Late Developers: Gender Mainstreaming in the Energy Sector

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Since the  Fourth World Conference on Women, held in  Beijing  in 1995,  gender  mainstreaming has become both a goal and a methodology for achieving women’s equality.  It enables influencing policy processes so that policies and programmes reflect better  women ’ s needs and priorities and that these are supported by a more equitable distribution  of resources.  In the South, gender mainstreaming has taken a foothold in many sectors of  the economy particularly those strongly associated with women, such as health, education,  forestry and agriculture, but curious ly enough not energy, despite i n the South, energy  at the  micro - level being “ women ’ s business ” , in the sense that the gender division of labour at the  household level generally allocates the provision of energy to women.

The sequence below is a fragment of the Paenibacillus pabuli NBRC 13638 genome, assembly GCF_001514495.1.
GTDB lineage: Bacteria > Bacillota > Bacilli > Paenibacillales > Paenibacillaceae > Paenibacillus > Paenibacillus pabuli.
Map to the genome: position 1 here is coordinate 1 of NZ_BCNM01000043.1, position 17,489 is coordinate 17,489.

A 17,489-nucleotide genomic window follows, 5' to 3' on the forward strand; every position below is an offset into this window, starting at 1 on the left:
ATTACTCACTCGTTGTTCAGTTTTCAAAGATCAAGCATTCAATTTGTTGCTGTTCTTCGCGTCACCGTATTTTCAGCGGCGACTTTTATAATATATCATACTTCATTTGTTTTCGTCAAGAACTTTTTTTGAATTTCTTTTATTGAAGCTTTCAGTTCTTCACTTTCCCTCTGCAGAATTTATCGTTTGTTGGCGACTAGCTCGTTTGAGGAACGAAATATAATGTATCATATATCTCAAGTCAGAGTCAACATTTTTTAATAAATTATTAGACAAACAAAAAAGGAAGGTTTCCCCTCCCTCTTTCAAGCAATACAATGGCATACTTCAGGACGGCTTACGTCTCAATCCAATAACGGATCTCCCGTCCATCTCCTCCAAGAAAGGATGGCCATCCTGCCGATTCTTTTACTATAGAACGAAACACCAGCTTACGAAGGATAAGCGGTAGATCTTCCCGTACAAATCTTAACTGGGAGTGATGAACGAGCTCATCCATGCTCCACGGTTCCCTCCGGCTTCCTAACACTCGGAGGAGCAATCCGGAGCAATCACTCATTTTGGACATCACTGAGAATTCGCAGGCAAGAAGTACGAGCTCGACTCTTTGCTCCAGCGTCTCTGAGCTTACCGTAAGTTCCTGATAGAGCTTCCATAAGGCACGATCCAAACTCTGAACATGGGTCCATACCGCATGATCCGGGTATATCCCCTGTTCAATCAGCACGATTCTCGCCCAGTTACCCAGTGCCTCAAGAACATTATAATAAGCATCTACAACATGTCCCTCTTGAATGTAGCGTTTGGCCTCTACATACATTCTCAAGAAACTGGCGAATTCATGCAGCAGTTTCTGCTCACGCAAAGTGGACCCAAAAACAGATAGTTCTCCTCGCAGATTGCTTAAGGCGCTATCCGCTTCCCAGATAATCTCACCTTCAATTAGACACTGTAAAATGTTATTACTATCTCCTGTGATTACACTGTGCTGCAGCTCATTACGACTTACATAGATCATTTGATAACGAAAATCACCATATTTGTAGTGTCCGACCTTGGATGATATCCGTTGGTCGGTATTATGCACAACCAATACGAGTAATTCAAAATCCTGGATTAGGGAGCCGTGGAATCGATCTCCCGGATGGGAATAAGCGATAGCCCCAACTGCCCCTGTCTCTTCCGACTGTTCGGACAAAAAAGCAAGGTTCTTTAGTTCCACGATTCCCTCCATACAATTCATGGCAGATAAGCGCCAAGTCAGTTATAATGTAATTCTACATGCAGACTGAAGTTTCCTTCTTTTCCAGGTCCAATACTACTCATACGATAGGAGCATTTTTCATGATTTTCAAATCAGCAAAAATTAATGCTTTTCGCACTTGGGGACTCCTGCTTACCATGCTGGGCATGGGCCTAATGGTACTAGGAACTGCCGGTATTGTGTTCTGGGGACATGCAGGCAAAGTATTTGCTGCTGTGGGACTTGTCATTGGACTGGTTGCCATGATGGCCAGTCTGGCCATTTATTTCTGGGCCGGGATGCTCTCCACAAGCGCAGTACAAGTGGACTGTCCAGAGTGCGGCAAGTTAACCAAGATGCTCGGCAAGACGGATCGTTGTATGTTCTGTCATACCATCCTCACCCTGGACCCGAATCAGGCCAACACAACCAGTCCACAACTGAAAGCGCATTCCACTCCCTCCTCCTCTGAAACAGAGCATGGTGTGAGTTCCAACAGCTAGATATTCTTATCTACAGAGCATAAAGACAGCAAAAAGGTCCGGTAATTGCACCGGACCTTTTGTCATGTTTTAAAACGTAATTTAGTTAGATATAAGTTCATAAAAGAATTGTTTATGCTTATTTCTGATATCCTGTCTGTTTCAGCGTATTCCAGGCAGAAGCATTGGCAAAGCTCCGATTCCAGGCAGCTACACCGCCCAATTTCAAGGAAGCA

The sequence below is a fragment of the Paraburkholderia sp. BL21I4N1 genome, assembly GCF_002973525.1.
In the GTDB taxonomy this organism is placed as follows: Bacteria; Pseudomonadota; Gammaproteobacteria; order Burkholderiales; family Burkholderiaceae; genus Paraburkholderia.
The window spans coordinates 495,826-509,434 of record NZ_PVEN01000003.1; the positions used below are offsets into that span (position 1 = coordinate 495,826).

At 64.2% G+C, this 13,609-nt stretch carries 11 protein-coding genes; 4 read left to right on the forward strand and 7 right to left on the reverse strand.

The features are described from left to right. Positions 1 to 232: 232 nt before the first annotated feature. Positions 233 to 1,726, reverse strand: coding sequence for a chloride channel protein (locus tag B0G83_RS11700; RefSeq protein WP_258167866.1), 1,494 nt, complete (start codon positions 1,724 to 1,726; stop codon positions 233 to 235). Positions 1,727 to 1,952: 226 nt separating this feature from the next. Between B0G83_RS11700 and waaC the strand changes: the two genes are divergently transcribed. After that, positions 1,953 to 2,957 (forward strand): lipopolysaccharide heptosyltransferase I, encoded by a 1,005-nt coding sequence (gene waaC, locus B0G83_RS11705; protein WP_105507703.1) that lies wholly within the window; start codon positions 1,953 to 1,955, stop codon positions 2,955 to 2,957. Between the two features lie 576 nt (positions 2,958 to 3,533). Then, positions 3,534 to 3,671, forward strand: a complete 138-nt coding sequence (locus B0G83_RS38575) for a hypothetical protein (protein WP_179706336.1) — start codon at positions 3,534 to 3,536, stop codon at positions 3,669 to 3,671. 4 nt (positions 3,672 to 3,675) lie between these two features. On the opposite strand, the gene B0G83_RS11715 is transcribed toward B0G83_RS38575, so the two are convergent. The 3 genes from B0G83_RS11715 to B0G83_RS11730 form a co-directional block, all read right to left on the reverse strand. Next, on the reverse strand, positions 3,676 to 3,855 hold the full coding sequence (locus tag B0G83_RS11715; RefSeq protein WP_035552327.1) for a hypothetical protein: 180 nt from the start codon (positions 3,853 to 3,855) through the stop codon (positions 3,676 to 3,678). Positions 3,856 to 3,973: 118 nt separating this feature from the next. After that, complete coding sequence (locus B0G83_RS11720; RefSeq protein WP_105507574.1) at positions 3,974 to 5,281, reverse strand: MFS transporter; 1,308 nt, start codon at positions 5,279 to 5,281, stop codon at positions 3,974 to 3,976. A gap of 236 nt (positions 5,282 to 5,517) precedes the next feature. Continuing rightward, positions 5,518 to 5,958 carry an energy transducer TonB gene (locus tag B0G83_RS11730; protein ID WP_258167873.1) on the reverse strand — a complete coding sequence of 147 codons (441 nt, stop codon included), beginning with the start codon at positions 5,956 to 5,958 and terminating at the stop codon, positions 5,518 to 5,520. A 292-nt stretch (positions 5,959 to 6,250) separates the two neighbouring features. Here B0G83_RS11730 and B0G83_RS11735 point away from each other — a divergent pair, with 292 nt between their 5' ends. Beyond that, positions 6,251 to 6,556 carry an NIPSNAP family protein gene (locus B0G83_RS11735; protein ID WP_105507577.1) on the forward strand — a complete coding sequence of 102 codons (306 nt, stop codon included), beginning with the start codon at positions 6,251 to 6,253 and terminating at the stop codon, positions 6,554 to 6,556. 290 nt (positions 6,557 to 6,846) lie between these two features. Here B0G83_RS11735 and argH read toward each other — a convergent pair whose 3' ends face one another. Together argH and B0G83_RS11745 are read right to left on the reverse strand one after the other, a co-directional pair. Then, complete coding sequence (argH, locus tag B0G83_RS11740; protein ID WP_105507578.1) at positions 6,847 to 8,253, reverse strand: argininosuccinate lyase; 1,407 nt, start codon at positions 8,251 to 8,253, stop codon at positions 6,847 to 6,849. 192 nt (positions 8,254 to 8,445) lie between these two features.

Policy makers do not recognise the existence of gender needs in energy services and as a  consequence women ’ s energy needs tend to be marginalised in policy documents (Clancy,  2000) (Mensah - Kutin, 2006) .  Energy planning is implemented in a  gender - neutral way, in  other words it is assumed that energy policies benefit women and men equally.  What we find  in reality is that energy planning is  gender - blind , that it fails to recognise that needs o f men  and women are different (ENERGIA, 2008 ).   Such a planning approach misses issues that  are of relevance to women and inadvertently discriminates, usually against women 2 .  For  example, a policy to promote the use of electricity by small enterprises neglects the fact that  many of women ’ s tradition al income generating activities use process heat (such as, food  preparation and processing, beer brewing, and pottery)  (Woroniuk and Schalkwyk, 1998)  for  which electricity is not the cheapest option.  Whereas a more  gender - aware policy for small  enterprise s would promote a form of energy more compatible with process heat generation,  for example, an effective distribution networks for Liquefied Petroleum Gas (LPG)  (Karlsson,  2003) . During the preparations for Beijing, a number of women working in the energy sector  realized that if progress was to be made with getting gender and energy onto the  international agenda, a very focused, practical and global networked approach would be  needed. These women came together in 1995 to establish ENERGIA 3 , the international  network on gender and energy. After the Beijing Conference, w omen and men  began to  advocate the need to engender energy policy (see for example, (Annecke, 2003) ) . Most of  the initial activity primarily took  place at the international level.  This pape r describes  an approach to  gender mainstreaming in the energy sector undertaken  by ENERGIA in selected countries in Africa.  It begins with an explanation why gender  mainstreaming has been so late to develop in the energy sector: that energy seen by social scientists as too technical to be of relevance and the background and daily work of engineers and economists working in energy has little linkage with social policy.  The second  part of the paper describes a theoretical framework for the development of a  gender  sensitive energy policy.  The third part of the paper describes the approach ENERGIA took in  gender mainstreaming in the energy sector, including the development of a set of tools, such  as gender goals, suitable for engendering energy policy.

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